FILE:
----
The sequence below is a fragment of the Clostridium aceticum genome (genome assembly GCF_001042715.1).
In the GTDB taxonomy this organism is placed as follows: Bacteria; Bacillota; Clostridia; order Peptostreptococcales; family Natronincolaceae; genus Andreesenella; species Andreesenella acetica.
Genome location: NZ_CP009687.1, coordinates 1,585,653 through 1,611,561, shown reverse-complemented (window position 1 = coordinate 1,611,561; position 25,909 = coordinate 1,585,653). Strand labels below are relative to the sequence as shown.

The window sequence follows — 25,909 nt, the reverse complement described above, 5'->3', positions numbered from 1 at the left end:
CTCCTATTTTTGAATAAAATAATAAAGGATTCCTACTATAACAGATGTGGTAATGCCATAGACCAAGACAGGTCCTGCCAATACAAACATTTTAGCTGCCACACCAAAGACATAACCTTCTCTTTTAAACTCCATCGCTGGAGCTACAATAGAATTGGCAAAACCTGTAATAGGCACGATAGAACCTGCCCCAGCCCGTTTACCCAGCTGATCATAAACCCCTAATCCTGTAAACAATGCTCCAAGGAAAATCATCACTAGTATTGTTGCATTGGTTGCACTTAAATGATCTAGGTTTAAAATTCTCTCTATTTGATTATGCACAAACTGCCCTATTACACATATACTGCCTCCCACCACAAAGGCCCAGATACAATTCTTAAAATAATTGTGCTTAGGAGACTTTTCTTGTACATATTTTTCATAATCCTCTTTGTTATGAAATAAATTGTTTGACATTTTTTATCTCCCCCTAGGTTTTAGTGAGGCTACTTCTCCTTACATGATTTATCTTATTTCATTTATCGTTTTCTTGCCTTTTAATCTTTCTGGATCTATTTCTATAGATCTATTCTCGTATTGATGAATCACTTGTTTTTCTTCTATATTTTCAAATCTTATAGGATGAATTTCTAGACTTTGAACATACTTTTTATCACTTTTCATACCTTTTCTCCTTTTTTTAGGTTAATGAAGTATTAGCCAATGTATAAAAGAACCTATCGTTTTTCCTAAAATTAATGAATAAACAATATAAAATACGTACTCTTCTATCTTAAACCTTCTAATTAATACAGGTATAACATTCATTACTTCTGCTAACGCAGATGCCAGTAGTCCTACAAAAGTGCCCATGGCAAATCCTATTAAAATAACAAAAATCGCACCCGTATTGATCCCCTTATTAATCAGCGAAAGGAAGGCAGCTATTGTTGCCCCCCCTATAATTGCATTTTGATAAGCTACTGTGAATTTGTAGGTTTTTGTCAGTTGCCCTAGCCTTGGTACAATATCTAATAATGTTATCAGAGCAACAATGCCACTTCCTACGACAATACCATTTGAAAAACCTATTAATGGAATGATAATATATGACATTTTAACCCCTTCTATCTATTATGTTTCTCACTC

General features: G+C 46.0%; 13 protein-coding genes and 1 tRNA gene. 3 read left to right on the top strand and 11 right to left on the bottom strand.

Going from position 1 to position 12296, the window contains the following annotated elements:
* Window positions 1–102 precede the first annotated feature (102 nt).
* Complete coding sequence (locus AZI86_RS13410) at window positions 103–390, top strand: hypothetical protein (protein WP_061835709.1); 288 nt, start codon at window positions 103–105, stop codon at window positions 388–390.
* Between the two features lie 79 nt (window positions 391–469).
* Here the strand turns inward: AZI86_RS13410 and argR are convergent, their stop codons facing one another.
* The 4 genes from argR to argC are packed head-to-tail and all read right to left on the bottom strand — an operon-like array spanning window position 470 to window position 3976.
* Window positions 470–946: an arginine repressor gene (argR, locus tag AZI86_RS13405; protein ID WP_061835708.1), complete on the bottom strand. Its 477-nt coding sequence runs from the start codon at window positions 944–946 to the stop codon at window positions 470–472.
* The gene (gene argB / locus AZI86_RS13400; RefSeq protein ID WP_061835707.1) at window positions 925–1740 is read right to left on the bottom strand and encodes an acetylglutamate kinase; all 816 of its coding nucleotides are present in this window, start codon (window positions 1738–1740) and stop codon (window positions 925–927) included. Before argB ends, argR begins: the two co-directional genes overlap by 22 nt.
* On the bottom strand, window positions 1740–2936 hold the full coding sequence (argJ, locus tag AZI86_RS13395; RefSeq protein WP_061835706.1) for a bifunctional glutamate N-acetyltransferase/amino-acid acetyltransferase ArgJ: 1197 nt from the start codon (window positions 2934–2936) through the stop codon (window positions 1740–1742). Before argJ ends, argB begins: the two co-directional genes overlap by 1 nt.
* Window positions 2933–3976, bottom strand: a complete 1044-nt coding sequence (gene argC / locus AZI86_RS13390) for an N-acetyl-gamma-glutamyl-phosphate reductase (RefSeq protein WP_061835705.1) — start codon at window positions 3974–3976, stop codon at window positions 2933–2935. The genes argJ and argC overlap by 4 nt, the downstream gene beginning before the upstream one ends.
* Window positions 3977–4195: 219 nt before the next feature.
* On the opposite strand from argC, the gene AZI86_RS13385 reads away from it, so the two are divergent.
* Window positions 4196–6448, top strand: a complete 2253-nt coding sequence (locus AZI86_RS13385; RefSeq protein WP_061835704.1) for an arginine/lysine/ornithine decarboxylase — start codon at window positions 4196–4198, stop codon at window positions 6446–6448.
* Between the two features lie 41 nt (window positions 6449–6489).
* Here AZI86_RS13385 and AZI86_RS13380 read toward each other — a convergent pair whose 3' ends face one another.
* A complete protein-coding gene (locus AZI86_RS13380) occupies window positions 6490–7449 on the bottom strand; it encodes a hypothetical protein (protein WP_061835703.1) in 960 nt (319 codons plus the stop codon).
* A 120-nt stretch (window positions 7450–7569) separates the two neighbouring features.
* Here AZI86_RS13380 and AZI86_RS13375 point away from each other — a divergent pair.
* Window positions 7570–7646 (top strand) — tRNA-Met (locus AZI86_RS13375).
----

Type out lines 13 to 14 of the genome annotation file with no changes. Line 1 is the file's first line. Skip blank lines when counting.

* Window positions 470–946: an arginine repressor gene (argR, locus tag AZI86_RS13405; protein ID WP_061835708.1), complete on the bottom strand. Its 477-nt coding sequence runs from the start codon at window positions 944–946 to the stop codon at window positions 470–472.
* The gene (gene argB / locus AZI86_RS13400; RefSeq protein ID WP_061835707.1) at window positions 925–1740 is read right to left on the bottom strand and encodes an acetylglutamate kinase; all 816 of its coding nucleotides are present in this window, start codon (window positions 1738–1740) and stop codon (window positions 925–927) included. Before argB ends, argR begins: the two co-directional genes overlap by 22 nt.